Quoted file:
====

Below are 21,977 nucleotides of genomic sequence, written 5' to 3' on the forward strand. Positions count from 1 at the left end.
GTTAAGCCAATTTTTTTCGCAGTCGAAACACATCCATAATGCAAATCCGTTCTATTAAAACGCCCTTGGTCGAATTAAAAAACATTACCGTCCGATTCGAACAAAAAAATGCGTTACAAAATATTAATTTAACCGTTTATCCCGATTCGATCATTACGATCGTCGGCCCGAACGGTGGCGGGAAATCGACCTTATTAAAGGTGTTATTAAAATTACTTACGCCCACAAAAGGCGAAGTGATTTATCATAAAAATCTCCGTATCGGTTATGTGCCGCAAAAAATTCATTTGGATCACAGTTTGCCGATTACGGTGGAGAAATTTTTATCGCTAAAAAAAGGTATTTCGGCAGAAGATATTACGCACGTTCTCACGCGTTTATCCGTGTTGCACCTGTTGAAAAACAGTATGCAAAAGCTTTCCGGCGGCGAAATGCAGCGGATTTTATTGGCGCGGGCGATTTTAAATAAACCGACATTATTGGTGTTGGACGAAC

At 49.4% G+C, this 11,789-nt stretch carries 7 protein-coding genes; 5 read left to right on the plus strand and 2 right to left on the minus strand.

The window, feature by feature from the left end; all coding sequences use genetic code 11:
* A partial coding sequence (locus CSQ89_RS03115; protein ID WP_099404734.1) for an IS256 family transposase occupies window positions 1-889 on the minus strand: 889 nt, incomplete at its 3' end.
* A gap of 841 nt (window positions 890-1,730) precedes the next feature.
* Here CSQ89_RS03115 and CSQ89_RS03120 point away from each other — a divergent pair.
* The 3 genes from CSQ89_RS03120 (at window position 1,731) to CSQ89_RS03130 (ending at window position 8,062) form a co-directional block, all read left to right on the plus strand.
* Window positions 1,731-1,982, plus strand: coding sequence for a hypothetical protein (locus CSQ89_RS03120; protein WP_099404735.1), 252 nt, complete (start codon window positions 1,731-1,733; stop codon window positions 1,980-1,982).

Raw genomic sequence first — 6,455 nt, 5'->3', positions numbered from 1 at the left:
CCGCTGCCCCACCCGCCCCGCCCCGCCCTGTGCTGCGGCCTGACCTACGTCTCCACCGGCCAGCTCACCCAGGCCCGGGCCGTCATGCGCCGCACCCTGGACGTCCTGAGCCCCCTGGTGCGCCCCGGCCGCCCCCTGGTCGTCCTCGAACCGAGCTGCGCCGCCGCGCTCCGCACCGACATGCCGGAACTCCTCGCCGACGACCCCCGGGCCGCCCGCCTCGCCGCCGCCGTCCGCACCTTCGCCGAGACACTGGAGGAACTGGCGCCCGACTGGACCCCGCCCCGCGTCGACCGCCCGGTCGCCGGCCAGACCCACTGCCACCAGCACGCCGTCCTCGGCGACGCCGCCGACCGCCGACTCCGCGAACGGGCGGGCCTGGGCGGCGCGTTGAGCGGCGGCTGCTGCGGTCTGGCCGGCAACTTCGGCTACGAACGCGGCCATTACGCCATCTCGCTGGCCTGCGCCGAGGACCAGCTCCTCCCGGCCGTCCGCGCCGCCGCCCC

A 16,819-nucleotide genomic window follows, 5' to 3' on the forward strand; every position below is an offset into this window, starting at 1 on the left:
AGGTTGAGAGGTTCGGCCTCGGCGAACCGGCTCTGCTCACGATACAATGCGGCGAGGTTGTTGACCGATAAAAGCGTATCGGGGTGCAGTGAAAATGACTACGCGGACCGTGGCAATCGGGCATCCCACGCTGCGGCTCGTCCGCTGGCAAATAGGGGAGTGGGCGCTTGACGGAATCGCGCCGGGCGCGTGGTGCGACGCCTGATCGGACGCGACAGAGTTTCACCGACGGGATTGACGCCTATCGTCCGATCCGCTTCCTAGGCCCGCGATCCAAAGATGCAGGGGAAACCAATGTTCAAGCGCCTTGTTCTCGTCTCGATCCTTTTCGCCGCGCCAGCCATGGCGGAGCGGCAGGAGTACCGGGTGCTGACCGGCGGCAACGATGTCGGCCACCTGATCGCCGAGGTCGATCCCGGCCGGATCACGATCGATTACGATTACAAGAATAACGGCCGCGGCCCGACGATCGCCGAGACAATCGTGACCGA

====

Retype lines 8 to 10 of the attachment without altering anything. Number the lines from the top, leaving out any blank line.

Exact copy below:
* The 3 genes from CSQ89_RS03120 (at window position 1,731) to CSQ89_RS03130 (ending at window position 8,062) form a co-directional block, all read left to right on the plus strand.
* Window positions 1,731-1,982, plus strand: coding sequence for a hypothetical protein (locus CSQ89_RS03120; protein WP_099404735.1), 252 nt, complete (start codon window positions 1,731-1,733; stop codon window positions 1,980-1,982).

Raw genomic sequence first — 6,455 nt, 5'->3', positions numbered from 1 at the left: